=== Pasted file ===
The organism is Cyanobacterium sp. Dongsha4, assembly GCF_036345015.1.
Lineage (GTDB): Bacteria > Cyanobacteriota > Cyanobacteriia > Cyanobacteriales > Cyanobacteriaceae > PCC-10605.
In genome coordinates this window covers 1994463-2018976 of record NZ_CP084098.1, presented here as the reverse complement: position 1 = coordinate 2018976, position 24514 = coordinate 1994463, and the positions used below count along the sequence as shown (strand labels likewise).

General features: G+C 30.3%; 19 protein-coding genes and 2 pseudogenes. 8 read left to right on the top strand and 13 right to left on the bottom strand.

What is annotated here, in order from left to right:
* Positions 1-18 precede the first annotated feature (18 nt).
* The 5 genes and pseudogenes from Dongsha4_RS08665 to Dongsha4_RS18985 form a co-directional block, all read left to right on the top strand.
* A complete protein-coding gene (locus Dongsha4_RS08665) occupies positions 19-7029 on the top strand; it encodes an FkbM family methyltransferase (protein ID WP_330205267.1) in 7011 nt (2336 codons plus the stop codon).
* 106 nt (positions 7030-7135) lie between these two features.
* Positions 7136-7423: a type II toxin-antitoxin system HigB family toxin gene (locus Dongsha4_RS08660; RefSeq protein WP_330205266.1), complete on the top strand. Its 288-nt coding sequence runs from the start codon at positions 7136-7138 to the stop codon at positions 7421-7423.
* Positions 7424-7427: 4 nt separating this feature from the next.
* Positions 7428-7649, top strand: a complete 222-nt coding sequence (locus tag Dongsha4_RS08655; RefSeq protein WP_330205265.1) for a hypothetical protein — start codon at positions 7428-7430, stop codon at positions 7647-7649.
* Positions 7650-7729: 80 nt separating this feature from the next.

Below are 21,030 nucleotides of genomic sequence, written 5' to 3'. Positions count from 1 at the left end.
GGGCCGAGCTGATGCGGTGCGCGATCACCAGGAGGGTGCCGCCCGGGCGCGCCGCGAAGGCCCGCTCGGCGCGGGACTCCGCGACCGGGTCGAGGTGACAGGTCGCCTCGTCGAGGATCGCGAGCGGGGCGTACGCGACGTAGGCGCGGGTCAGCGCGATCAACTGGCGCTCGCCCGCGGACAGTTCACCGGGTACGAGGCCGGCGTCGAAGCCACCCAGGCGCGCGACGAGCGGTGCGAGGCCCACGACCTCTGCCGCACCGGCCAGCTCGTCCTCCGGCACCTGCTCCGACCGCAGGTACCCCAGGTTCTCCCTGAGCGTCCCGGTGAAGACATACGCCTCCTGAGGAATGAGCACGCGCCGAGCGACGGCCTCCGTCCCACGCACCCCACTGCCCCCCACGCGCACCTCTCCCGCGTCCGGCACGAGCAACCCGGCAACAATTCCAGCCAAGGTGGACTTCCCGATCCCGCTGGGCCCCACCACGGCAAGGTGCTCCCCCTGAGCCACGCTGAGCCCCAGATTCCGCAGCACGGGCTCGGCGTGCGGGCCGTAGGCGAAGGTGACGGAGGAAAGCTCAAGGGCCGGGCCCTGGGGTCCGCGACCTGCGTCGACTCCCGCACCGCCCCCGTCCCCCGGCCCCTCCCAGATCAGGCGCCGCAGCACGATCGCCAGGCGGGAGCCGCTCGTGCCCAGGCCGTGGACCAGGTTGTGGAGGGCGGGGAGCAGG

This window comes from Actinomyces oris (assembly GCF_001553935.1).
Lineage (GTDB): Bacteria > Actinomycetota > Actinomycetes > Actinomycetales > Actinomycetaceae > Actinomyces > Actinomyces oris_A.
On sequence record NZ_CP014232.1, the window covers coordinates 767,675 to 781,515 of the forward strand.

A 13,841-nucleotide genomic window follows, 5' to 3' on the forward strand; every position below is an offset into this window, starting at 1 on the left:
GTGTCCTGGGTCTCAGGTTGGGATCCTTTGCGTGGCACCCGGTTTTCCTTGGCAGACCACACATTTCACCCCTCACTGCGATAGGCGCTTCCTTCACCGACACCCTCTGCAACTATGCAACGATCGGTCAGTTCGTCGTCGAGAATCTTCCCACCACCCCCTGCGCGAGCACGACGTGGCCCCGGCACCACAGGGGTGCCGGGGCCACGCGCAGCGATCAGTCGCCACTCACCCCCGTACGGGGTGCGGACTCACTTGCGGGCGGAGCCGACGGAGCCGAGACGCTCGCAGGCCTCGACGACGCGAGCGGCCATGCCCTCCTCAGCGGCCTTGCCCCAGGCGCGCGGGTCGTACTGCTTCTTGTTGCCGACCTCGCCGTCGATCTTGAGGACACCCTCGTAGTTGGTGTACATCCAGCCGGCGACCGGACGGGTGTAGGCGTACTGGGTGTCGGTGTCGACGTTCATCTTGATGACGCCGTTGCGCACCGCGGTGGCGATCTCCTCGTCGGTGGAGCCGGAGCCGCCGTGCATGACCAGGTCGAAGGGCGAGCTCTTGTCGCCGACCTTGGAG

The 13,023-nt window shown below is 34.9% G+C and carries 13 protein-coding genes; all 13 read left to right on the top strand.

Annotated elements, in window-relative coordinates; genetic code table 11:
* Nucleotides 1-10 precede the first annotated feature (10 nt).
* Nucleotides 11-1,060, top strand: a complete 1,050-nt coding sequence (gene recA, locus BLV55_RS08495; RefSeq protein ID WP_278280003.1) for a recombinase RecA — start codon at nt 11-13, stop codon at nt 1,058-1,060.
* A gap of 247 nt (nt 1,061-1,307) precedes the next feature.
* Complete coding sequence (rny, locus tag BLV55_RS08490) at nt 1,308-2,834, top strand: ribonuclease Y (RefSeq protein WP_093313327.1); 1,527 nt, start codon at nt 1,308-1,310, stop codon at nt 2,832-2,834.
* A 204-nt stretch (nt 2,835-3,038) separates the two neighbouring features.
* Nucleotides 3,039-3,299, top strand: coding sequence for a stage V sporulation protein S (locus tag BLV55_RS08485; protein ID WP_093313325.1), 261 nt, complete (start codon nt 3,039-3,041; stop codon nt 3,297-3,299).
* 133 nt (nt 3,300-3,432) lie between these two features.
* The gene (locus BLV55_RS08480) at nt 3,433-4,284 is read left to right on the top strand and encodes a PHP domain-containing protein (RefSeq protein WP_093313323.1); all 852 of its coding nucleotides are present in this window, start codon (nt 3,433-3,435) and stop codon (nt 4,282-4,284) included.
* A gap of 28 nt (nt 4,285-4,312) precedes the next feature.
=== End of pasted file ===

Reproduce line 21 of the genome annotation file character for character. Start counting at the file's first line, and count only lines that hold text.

The 13,023-nt window shown below is 34.9% G+C and carries 13 protein-coding genes; all 13 read left to right on the top strand.